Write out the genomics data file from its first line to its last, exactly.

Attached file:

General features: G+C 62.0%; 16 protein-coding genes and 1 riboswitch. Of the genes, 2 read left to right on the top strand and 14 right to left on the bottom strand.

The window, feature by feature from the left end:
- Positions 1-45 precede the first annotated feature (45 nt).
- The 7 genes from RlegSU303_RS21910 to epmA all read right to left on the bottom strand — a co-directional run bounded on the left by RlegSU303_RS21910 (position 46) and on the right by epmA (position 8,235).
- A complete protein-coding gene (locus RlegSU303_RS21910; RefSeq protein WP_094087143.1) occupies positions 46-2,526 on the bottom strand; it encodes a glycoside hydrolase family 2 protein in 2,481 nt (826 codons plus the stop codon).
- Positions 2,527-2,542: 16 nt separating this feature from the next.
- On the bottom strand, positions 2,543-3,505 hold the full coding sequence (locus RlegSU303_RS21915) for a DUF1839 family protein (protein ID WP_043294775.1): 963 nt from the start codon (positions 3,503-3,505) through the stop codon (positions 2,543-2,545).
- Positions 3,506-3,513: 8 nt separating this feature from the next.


General features: G+C 62.0%; 16 protein-coding genes and 1 riboswitch. Of the genes, 2 read left to right on the top strand and 14 right to left on the bottom strand.

The window, feature by feature from the left end:
- Positions 1-45 precede the first annotated feature (45 nt).
- The 7 genes from RlegSU303_RS21910 to epmA all read right to left on the bottom strand — a co-directional run bounded on the left by RlegSU303_RS21910 (position 46) and on the right by epmA (position 8,235).
- A complete protein-coding gene (locus RlegSU303_RS21910; RefSeq protein WP_094087143.1) occupies positions 46-2,526 on the bottom strand; it encodes a glycoside hydrolase family 2 protein in 2,481 nt (826 codons plus the stop codon).
- Positions 2,527-2,542: 16 nt separating this feature from the next.
- On the bottom strand, positions 2,543-3,505 hold the full coding sequence (locus RlegSU303_RS21915) for a DUF1839 family protein (protein ID WP_043294775.1): 963 nt from the start codon (positions 3,503-3,505) through the stop codon (positions 2,543-2,545).
- Positions 3,506-3,513: 8 nt separating this feature from the next.